The CSC gives reusable storage and provides its owner contract with read, write, and delete functionality. The storage is in the form of a “Ring Buffer” data structure that will overwrite storage slots that are no longer needed.
This will provide gas efficiency gains and better functionality when it comes to performing transactions on L1.
There are 2 different CSC types that will be deployed on L1, two of them are controlled by the CTC and one is controlled by the SCC:
- CTC: Stores transaction batches
- SCC: Stores chain state batches
The L1 Verification proves security and trust for the Chain. The Chain consists of a list of proposed state roots that comes from each transaction. So, the L1 Verification helps us prove the honesty of these proposals.
- Transaction approved: If executing a transaction results in a correct proposed state root, the verifier will receive a reward from funds that eventually a sequencer can take it as a bond.
- Transaction not approved: If a proposed state root is not verified, then the verifier initiates a transaction result challenge.
The Bond Manager contract manages deposits in the form of an ERC20 token. Funds and gas fees from bonded proposers are handled by the Bond Manager and a stub of the “real” Bond Manager works in this part for now. It does nothing but allows the “OVM_Proposer” to submit state root batches safely and trustfully.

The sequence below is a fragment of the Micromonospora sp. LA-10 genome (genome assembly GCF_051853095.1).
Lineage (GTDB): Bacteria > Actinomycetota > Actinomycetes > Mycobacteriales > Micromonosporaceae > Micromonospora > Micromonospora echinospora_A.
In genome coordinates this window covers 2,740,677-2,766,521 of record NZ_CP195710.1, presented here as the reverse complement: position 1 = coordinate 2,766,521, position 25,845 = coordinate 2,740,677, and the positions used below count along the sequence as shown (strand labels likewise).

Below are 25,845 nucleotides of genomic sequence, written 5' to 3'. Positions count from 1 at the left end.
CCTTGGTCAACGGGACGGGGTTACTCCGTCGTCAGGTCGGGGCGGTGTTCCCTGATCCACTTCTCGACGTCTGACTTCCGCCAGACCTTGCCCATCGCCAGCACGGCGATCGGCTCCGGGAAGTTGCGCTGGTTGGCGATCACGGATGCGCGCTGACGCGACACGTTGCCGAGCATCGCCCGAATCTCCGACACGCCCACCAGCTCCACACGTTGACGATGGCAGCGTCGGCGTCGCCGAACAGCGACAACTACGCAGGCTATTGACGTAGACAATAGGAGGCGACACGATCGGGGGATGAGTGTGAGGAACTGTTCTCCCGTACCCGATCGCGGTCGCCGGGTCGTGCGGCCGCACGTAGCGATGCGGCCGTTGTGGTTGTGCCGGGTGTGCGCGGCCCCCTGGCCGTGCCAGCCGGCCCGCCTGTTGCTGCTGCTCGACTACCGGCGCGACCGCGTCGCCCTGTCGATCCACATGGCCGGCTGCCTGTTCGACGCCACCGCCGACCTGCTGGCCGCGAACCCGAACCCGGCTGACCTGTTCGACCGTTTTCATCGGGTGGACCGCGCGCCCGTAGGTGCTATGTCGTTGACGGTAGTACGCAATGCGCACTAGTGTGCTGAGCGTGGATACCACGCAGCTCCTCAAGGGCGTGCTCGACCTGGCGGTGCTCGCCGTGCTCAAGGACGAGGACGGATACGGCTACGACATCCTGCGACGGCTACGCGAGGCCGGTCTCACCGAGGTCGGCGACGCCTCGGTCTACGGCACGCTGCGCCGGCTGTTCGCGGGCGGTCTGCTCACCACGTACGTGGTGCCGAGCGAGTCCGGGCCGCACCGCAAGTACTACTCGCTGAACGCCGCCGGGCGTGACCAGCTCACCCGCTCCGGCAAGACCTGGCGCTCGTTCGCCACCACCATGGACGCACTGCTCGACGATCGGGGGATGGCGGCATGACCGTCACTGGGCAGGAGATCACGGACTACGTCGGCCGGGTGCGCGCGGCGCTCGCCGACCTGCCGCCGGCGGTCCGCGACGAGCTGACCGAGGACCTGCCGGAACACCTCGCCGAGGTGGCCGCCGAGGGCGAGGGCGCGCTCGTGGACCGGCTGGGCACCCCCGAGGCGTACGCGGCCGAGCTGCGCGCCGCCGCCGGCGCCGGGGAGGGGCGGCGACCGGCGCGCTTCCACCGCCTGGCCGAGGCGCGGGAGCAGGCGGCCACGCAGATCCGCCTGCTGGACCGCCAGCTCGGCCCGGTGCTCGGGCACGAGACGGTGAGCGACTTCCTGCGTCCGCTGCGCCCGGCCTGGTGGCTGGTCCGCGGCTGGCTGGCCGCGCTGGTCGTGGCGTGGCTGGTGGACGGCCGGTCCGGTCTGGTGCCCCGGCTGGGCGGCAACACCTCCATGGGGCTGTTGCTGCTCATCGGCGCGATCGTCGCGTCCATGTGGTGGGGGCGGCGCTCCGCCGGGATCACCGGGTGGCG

There is a set of important contracts on L2, including the messaging and the predeploys. Layer 2 was built on the L1 blockchain using smart contracts and it helps improve the network scalability and transaction speed.
Layer 2 consists of the following parts:
- L2 messaging
- L2 predeploys
L2 messaging is responsible for handling and facilitating messages passing from L2 to L1. So, it is crucial to make high-speed and safe connections between L2 and L1.
L2 messaging consists of the following parts.
The L2 CDM is a contract that sends messages from L2 to L1. It can be called the entry point for L2 messages coming from the L1 Cross Domain Messenger.
The L2 Standard Bridge works together with the L1 Standard Bridge to enable ETH and ERC20 transitions between L1 and L2. It’s a contract that acts as a miner for new tokens when it hears deposits into the L1 Standard Bridge. The L2 Standard Bridge also acts as the burner of tokens intended for withdrawals, informing the L1 bridge to release L1 funds.